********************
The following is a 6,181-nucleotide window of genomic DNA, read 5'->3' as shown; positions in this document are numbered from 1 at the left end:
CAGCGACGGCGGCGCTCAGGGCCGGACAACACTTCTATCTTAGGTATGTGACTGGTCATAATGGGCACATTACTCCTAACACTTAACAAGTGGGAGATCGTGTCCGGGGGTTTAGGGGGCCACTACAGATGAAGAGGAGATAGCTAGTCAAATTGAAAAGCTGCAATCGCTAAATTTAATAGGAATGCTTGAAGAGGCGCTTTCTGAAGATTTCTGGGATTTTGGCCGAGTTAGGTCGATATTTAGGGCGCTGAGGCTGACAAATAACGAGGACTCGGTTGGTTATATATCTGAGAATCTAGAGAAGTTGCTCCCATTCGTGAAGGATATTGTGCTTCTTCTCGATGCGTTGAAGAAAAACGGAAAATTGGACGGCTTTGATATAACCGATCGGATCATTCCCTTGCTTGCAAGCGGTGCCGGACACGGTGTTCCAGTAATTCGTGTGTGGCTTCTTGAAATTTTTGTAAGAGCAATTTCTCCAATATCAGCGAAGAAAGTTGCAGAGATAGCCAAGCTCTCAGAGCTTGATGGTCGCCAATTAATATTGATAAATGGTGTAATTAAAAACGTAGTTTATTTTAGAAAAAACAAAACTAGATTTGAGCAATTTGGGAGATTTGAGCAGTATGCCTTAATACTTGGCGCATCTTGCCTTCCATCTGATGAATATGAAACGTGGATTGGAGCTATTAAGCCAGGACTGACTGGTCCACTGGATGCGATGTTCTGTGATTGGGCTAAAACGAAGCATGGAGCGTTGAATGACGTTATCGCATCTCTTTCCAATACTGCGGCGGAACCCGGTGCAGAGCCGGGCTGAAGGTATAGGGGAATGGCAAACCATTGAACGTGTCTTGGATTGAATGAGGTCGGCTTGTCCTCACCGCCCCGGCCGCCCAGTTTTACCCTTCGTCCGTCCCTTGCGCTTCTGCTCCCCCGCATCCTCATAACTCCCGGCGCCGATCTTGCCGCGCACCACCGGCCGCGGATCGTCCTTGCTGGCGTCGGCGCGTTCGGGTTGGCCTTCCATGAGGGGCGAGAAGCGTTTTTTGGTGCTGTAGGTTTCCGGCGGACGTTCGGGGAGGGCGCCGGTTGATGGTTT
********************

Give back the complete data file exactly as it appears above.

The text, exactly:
The following is a 6,181-nucleotide window of genomic DNA, read 5'->3' as shown; positions in this document are numbered from 1 at the left end:
CAGCGACGGCGGCGCTCAGGGCCGGACAACACTTCTATCTTAGGTATGTGACTGGTCATAATGGGCACATTACTCCTAACACTTAACAAGTGGGAGATCGTGTCCGGGGGTTTAGGGGGCCACTACAGATGAAGAGGAGATAGCTAGTCAAATTGAAAAGCTGCAATCGCTAAATTTAATAGGAATGCTTGAAGAGGCGCTTTCTGAAGATTTCTGGGATTTTGGCCGAGTTAGGTCGATATTTAGGGCGCTGAGGCTGACAAATAACGAGGACTCGGTTGGTTATATATCTGAGAATCTAGAGAAGTTGCTCCCATTCGTGAAGGATATTGTGCTTCTTCTCGATGCGTTGAAGAAAAACGGAAAATTGGACGGCTTTGATATAACCGATCGGATCATTCCCTTGCTTGCAAGCGGTGCCGGACACGGTGTTCCAGTAATTCGTGTGTGGCTTCTTGAAATTTTTGTAAGAGCAATTTCTCCAATATCAGCGAAGAAAGTTGCAGAGATAGCCAAGCTCTCAGAGCTTGATGGTCGCCAATTAATATTGATAAATGGTGTAATTAAAAACGTAGTTTATTTTAGAAAAAACAAAACTAGATTTGAGCAATTTGGGAGATTTGAGCAGTATGCCTTAATACTTGGCGCATCTTGCCTTCCATCTGATGAATATGAAACGTGGATTGGAGCTATTAAGCCAGGACTGACTGGTCCACTGGATGCGATGTTCTGTGATTGGGCTAAAACGAAGCATGGAGCGTTGAATGACGTTATCGCATCTCTTTCCAATACTGCGGCGGAACCCGGTGCAGAGCCGGGCTGAAGGTATAGGGGAATGGCAAACCATTGAACGTGTCTTGGATTGAATGAGGTCGGCTTGTCCTCACCGCCCCGGCCGCCCAGTTTTACCCTTCGTCCGTCCCTTGCGCTTCTGCTCCCCCGCATCCTCATAACTCCCGGCGCCGATCTTGCCGCGCACCACCGGCCGCGGATCGTCCTTGCTGGCGTCGGCGCGTTCGGGTTGGCCTTCCATGAGGGGCGAGAAGCGTTTTTTGGTGCTGTAGGTTTCCGGCGGACGTTCGGGGAGGGCGCCGGTTGATGGTTT